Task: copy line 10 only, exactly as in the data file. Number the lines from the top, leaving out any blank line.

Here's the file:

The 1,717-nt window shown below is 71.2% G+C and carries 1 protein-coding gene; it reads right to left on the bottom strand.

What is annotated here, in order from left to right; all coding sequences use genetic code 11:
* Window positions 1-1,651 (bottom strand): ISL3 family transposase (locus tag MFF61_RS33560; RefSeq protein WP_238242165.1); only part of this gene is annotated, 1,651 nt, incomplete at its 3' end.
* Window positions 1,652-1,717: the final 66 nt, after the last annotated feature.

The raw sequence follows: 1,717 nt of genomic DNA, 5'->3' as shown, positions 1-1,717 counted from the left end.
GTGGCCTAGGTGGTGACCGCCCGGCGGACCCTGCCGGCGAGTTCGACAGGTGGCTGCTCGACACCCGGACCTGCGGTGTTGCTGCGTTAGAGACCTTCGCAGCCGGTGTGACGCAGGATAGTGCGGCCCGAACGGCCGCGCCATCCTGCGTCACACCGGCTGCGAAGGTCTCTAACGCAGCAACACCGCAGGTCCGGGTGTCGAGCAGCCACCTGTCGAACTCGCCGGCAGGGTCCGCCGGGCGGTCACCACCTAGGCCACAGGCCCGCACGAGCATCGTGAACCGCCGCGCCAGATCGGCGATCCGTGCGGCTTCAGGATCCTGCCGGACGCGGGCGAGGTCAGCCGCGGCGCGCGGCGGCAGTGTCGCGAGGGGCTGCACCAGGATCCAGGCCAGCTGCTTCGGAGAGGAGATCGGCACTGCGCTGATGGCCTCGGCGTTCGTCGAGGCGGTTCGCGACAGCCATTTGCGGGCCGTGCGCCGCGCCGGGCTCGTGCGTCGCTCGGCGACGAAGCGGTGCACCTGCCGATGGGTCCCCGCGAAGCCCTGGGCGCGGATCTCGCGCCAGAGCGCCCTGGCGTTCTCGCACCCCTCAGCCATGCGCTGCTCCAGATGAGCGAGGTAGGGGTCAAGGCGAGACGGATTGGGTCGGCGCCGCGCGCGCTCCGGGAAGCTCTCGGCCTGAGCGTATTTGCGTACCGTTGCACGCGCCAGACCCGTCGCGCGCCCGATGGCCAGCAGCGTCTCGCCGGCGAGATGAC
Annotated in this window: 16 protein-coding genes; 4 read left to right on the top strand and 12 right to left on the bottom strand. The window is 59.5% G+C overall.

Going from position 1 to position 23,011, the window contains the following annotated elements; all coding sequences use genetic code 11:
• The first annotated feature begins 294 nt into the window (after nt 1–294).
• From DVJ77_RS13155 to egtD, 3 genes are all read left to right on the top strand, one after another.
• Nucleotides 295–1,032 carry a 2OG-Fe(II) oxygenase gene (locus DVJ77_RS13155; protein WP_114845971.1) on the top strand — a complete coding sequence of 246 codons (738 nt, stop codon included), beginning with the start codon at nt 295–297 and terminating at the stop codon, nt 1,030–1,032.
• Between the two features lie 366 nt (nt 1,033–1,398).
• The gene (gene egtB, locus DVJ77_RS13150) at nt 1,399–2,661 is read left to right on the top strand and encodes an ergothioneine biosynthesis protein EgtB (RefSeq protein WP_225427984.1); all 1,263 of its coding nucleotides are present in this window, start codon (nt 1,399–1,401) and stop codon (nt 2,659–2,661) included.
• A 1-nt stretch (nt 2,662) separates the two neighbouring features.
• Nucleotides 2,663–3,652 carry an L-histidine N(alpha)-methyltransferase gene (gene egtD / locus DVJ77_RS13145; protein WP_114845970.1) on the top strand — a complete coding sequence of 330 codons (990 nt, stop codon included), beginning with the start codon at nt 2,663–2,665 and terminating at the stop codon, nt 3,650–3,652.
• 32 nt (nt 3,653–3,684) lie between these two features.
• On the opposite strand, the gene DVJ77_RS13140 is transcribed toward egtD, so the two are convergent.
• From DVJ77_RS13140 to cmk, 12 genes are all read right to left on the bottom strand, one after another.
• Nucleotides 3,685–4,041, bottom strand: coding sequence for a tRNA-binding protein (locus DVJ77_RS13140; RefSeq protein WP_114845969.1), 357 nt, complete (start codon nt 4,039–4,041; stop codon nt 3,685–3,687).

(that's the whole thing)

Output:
• From DVJ77_RS13155 to egtD, 3 genes are all read left to right on the top strand, one after another.